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September 19, 2018

SSC Police Department takes part in Pink Patch Project
Michelle Kuester
Dakota County Star Editor

Residents might notice the South Sioux City police officers wearing pink patches on their shoulders once October arrives.

The initiative is part of the Pink Patch Project, a movement that started as a collaborative effort in the Los Angeles County Police Chiefs' Association and several public safety agencies in Los Angeles County to combat breast cancer by raising public awareness and raising funds for breast cancer research and treatment.

The project has since made its way across the country. Last year, Omaha area police departments took part, which is how the South Sioux City Police Department got wind of the movement.

Sgt. Jeanette McFee of the South Sioux City Police Department is a breast cancer survivor and one of the driving forces behind bringing this program local.

“We were very interested in part because I'm a breast cancer survivor,” said McFee. “We decided this year we were going to jump on board.”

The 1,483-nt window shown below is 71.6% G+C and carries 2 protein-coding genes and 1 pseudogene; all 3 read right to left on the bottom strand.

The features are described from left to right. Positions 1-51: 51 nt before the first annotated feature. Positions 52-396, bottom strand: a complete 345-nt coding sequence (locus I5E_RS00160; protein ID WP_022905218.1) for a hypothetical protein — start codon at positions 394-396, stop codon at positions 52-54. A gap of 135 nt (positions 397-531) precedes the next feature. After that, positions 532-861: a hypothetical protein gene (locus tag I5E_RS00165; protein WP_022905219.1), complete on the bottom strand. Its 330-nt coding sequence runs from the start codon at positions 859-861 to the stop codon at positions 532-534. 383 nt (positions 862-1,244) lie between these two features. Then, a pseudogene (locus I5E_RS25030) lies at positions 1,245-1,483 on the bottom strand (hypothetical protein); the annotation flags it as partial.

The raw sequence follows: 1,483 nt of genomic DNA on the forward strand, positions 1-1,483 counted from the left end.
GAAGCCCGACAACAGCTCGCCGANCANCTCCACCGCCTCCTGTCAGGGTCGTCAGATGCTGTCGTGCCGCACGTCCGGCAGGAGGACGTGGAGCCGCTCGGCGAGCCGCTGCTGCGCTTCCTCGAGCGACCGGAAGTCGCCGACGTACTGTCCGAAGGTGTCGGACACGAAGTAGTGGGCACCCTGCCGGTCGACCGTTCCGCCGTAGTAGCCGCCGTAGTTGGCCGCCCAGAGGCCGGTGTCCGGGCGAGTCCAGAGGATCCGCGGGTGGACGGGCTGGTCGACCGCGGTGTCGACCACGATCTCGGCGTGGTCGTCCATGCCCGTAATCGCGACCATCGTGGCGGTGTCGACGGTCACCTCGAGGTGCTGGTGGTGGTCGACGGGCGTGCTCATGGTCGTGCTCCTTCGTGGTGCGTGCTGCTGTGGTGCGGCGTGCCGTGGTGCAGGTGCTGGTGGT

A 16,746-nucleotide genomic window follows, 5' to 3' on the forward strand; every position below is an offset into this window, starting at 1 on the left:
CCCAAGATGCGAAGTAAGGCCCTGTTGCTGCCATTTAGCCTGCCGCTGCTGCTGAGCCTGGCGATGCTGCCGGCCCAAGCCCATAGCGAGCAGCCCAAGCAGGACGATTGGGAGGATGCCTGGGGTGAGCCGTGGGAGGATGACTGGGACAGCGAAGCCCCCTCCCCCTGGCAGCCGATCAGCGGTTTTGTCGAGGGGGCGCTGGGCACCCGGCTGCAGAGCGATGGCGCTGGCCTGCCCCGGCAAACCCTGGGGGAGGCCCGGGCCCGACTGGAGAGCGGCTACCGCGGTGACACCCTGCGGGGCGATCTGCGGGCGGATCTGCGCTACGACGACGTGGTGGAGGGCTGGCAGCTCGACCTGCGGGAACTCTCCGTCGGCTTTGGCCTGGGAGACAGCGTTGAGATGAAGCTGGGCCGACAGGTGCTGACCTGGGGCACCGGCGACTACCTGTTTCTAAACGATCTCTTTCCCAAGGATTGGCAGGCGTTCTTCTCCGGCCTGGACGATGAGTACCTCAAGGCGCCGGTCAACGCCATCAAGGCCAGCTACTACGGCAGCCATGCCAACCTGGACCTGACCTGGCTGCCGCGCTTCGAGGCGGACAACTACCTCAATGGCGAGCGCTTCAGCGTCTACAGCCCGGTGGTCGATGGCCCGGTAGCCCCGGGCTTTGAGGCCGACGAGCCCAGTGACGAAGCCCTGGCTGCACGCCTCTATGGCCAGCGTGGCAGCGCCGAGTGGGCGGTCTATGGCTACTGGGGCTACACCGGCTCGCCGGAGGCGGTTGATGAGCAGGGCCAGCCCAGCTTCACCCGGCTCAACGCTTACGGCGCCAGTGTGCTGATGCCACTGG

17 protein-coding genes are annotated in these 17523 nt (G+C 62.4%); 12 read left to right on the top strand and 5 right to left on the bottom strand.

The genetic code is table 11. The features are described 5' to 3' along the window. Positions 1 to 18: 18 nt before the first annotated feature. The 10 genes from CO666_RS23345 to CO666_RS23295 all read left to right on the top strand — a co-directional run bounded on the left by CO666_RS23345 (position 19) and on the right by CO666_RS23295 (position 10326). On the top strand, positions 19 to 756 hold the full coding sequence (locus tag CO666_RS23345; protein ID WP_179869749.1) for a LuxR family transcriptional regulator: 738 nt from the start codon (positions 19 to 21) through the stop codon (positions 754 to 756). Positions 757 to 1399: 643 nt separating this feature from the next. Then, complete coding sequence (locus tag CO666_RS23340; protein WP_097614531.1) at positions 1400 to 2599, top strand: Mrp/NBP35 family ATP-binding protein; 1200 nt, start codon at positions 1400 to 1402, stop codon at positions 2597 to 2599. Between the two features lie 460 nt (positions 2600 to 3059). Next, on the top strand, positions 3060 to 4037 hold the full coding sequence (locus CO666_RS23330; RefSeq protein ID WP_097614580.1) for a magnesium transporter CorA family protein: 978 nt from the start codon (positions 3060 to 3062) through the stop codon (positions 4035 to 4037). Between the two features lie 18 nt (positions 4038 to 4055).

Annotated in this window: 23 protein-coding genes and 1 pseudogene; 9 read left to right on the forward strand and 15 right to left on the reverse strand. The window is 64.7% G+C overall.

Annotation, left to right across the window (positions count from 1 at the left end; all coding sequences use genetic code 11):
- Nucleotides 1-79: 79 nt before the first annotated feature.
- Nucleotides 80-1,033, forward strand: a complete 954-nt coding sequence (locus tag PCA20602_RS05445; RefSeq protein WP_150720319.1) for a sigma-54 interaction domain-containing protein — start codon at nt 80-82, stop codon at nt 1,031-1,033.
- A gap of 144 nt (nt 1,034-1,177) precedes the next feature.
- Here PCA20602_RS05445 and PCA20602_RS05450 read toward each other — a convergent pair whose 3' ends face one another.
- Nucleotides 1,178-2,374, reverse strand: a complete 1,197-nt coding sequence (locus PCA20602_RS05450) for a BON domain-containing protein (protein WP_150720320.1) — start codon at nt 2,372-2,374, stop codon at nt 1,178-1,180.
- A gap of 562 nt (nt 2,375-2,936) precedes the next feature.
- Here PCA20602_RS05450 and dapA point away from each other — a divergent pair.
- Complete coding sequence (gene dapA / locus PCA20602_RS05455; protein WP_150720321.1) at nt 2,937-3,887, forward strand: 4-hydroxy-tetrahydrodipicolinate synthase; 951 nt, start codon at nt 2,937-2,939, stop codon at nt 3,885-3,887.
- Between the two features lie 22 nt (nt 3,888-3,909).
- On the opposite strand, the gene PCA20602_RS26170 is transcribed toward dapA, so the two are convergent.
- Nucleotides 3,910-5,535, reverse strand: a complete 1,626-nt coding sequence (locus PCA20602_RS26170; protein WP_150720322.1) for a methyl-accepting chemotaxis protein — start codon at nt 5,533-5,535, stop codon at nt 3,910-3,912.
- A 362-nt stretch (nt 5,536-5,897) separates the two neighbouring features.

Anyone can purchase a pink patch at the Law Enforcement Center on W. 29th Street for $10. Additionally, at the end of the month, they will be selling lapel pins for $5 and t-shirts for $20. The t-shirts can also be purchased at Hy-Vee.

The funds will be donated to the June E. Nylen Cancer Center.

The department doesn't have a specific goal set as this is the first year for the project locally.

“We're just kind of feeling it out to see what kind of funds we can raise,” McFee said.

It is estimated that approximately one in eight women will be diagnosed with breast cancer in her lifetime, according to the American Cancer Society. The disease can have a profound impact, but it can also be effectively treated with surgery, radiation therapy, hormone therapy and chemotherapy.

According to their website, the Pink Patch Project aims to increase awareness about the life-saving benefits of early detection and intervention in the fight against breast cancer. In addition to public education efforts, the program has the added goal to fund the research, treatment and education needed to help find a cure.

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